TasteMakers: Dani Fisher

Photo by Mia Locks

Have you ever heard someone’s name again and again before you’ve ever even met her?

That’s how it was for me with prop stylist, Dani Fisher. People kept assuming I knew her and would go on about how great she was to work with, what a fabulous eye she has, and her fabulous prop collection. It wasn’t until this summer when we were shooting cookbooks down the hall from each other that my friend, food stylist, Lillian Kang, made a proper introduction. Then, not even a month later, we ended up working on the same shoot. Not only are we both California girls and both went east for school, but we’ve also both worked at magazines and are now forging our own freelance paths. Dani was a shoo-in for this month’s TasteMakers interview because I wanted her to give us some tips for tableware shopping and table setting during this, the height of the entertaining season.

Be sure to check back tomorrow when Dani will share her tabletop gift ideas.

Photo by Jennifer Martine
Photo by Jennifer Martine

Q: Tell us about your job as a prop stylist. How did you end up on this path?

A: My job as a prop stylist is to create environments for photographs. I call it “micro-set design,” since I create the set for the product or dish that is being featured–sometimes the sets are very tiny for still life objects, sometimes they are larger for portraits, entertaining or interiors stories. I think people don’t realize that when they are looking at the photography in a magazine story or a cookbook, those images have been created in a studio or a generic location–so the creative team is actually constructing the sense of place the viewer sees.

My prop styling career has been a very happy accident. After college, I became and Editorial Assistant at the then new magazine Cookie. I was the Editor-In-Chief’s Assistant, but because we were a small start-up staff and I was, let’s call it eager, I started to write FOB copy and style some small food stories. From there I was scooped up by Food & Wine magazine, where I took the job as Assistant Style Editor–I was the only style editor on staff–so I quickly learned how to style much larger spreads and market edit so F&W always featured the best new design products. I was deeply entrenched in the home decor market and food photography and quickly learned a ton. Eventually I struck out on my own and moved to Los Angeles.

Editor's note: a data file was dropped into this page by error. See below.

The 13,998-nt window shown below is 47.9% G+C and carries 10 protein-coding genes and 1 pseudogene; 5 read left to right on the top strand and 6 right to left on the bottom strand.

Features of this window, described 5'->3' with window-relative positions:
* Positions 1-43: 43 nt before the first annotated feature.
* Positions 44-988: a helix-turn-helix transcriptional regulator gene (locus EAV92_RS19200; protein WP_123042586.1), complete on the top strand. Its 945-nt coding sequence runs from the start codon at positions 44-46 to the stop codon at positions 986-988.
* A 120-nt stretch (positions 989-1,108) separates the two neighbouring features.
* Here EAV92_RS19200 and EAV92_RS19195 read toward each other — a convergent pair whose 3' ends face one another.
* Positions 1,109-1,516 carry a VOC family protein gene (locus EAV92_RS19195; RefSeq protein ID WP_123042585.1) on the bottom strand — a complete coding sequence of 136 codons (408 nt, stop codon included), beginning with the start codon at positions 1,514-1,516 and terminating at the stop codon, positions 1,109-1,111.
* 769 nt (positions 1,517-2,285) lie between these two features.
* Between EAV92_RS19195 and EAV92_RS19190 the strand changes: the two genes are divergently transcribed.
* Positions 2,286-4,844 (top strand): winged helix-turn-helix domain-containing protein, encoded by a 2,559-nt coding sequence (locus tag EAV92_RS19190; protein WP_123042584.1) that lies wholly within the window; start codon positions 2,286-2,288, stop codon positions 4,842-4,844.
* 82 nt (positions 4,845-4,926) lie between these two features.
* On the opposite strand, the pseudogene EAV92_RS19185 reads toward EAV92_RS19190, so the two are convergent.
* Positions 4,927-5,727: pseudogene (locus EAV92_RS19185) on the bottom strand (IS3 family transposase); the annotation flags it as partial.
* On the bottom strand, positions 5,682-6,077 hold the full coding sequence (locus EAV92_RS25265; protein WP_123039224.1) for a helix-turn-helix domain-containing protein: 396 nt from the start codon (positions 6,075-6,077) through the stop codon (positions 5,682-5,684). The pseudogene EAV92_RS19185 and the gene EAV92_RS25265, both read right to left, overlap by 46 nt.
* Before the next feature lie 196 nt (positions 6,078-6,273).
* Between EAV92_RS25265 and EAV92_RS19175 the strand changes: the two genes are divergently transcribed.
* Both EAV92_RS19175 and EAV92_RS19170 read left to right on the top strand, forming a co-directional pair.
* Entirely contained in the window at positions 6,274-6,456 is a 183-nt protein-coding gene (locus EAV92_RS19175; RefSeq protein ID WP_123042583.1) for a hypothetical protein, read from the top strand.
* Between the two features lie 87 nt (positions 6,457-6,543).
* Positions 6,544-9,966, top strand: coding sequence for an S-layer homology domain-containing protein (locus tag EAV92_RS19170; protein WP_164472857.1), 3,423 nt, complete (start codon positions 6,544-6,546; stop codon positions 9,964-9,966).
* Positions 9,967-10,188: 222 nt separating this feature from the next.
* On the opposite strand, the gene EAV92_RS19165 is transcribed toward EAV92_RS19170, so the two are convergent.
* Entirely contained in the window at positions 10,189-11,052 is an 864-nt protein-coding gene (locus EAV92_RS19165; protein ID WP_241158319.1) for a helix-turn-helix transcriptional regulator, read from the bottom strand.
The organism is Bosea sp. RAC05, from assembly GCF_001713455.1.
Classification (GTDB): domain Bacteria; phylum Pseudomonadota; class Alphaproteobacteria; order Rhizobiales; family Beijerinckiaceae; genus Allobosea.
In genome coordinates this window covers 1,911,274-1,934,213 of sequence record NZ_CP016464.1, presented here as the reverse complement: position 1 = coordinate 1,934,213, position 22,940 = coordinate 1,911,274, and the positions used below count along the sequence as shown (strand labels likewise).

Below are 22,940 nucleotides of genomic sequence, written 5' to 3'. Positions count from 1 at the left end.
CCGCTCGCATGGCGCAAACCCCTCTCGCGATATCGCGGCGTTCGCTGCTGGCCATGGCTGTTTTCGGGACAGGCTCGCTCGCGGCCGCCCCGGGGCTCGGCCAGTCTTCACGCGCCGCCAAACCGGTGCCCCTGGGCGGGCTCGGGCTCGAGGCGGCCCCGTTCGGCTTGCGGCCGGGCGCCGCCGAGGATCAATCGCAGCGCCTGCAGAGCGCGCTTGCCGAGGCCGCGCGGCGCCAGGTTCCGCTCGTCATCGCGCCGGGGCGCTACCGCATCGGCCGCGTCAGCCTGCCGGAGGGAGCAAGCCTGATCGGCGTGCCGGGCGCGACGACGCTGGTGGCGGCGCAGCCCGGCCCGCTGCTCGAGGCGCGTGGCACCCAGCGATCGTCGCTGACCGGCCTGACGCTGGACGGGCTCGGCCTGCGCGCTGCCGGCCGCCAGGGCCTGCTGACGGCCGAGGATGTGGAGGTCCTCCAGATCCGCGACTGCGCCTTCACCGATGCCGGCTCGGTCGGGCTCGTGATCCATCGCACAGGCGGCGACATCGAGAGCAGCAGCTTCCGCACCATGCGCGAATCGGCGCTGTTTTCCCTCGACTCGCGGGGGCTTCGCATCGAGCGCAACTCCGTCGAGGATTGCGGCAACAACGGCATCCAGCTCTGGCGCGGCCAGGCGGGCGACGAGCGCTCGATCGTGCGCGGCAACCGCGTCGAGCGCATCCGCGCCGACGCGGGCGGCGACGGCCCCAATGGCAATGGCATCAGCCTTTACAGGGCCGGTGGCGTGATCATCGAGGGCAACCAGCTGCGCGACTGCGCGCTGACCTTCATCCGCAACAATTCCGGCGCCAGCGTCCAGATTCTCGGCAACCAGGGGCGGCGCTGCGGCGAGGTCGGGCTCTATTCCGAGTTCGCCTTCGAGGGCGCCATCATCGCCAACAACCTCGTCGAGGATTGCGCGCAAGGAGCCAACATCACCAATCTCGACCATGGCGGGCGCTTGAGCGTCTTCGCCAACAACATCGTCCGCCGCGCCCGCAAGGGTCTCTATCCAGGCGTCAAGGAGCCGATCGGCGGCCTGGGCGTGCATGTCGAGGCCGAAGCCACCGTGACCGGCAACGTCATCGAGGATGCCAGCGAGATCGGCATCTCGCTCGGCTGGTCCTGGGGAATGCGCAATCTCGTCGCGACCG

Q: How would you describe your style?

A: I am a minimalist. I love natural material and shapes and tones. I love simple designs that showcase beautiful material. I don’t like embellishment that feels like embellishment–although filigree and complex patterns are beautiful.

Actually, this juxtaposition is something I strive for in my styling. Minimal and modern mostly, but accented with a complex natural form or an ornate antique accent. I think that tension is quite beautiful. Not unlike the new Apple Store that just opened in Grand Central station in NYC–There is something incredible about the sleek design of an iPad in the setting of regal turn-of-the-century architecture.

Photo by Matt Armendariz
Photo by Matt Armendariz

Q: How did you hone your “eye” for prop styling?

A: Travel, studying art, watching Annie Hall a thousand times, surrounding myself with creative peers, going to college in Manhattan, spending too much time eating in restaurants and thinking about their designs.

Q: How do you cultivate your creativity? What are your sources of inspiration?

A: I take a lot of walks. My sources are everywhere and always changing–you never know what little detail of a movie, a painting, an outfit, a street corner, a vista might inspire the creative direction for your next project. The real trick is to always have your eyes open. It sounds simpler than it is; in Los Angeles, with so much time spent in the car, it’s easy to stop noticing things.

Q: Who is your mentor? And/Or who do you look up to in your field?

A: There are many photographers, stylists, designers and artists that I work with and look up to.